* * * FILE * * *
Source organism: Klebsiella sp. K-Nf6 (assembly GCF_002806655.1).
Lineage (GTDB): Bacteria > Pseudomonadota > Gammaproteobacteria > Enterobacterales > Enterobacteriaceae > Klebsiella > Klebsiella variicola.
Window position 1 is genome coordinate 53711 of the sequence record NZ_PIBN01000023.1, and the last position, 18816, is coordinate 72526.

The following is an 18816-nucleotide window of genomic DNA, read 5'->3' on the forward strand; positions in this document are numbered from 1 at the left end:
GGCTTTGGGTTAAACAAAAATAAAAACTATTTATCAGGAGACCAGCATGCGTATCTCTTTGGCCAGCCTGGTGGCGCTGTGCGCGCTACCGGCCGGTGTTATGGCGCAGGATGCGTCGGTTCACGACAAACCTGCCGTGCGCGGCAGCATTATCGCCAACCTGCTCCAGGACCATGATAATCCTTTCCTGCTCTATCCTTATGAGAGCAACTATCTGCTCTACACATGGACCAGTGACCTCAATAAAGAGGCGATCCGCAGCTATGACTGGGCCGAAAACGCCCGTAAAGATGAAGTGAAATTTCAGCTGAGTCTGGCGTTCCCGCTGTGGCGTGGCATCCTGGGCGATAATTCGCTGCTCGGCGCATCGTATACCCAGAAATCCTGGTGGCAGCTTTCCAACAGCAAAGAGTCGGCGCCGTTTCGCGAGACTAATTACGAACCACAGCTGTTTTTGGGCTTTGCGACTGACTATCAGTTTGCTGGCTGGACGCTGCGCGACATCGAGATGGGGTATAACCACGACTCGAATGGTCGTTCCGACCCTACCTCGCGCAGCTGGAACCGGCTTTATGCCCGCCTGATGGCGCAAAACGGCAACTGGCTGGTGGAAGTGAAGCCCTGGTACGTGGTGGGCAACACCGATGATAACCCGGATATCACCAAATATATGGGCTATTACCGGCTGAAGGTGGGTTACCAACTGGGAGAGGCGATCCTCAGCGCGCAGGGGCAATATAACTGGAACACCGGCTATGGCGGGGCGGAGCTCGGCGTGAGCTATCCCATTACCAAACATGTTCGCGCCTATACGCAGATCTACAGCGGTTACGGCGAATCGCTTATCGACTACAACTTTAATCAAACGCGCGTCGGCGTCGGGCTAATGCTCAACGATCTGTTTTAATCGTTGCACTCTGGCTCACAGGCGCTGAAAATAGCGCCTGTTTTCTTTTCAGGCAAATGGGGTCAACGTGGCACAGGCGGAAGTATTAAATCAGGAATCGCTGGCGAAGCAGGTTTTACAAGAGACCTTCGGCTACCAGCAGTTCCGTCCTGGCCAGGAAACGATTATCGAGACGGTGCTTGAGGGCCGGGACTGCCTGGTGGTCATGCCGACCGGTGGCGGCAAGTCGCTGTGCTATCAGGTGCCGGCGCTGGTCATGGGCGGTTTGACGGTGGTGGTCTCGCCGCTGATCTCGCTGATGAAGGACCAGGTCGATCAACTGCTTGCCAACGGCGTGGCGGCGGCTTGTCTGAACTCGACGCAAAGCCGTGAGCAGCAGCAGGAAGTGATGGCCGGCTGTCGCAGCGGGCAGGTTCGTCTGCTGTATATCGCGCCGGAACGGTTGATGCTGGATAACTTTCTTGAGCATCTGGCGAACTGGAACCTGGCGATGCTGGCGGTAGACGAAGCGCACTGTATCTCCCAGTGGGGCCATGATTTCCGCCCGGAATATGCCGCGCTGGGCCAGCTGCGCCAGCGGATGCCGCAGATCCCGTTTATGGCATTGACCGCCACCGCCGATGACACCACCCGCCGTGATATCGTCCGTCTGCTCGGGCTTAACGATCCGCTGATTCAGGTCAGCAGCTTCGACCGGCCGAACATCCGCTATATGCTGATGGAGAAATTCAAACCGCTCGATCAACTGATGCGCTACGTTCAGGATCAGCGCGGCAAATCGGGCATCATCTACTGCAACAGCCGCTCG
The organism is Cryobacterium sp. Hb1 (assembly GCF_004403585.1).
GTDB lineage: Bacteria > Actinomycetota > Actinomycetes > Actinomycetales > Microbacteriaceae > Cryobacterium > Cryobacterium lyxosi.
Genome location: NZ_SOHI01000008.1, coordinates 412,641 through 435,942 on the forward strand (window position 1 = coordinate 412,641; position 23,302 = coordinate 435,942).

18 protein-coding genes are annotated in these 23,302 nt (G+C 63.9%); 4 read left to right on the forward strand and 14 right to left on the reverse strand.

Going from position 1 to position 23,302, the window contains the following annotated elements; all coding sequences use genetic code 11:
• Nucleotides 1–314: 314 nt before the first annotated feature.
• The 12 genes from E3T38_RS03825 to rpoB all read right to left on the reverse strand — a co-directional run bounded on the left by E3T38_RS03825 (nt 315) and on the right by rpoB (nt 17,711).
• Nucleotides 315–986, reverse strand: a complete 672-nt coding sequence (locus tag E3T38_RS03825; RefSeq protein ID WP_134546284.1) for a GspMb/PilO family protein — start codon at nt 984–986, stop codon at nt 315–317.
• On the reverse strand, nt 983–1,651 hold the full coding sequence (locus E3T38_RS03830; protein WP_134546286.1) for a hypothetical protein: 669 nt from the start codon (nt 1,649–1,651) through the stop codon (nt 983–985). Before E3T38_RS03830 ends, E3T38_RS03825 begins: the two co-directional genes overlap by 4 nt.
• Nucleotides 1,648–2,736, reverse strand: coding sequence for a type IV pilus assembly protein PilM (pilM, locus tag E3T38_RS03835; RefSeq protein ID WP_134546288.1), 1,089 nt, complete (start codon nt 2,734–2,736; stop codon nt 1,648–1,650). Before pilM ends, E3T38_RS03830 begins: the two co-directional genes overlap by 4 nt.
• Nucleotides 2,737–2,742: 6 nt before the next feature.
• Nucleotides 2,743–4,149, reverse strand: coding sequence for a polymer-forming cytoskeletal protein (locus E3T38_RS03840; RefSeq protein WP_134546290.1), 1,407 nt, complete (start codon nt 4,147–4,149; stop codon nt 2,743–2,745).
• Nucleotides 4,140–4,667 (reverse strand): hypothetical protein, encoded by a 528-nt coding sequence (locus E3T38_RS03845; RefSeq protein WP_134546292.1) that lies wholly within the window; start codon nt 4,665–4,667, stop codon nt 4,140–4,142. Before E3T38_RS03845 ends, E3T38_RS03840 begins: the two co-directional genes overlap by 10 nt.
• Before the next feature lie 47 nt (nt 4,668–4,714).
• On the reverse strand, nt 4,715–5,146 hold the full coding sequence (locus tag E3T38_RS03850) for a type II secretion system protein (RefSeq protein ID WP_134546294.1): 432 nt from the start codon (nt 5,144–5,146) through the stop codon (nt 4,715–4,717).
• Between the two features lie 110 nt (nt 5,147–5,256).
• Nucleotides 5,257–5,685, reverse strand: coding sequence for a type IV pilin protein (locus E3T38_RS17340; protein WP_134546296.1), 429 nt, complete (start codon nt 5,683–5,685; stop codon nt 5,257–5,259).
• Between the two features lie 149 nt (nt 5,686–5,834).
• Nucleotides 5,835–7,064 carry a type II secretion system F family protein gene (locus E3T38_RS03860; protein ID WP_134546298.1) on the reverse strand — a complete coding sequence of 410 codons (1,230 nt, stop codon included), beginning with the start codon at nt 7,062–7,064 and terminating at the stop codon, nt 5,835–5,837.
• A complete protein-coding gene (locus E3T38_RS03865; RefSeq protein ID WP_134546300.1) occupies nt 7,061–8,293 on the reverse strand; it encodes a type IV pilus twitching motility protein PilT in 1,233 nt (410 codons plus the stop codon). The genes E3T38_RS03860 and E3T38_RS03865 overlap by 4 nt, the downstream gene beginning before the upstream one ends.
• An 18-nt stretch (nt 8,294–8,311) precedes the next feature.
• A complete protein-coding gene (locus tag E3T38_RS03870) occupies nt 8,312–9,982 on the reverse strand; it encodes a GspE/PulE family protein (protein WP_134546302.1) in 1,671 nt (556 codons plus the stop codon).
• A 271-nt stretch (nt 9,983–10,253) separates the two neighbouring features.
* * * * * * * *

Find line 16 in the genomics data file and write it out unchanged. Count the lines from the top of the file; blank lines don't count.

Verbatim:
• Nucleotides 2,737–2,742: 6 nt before the next feature.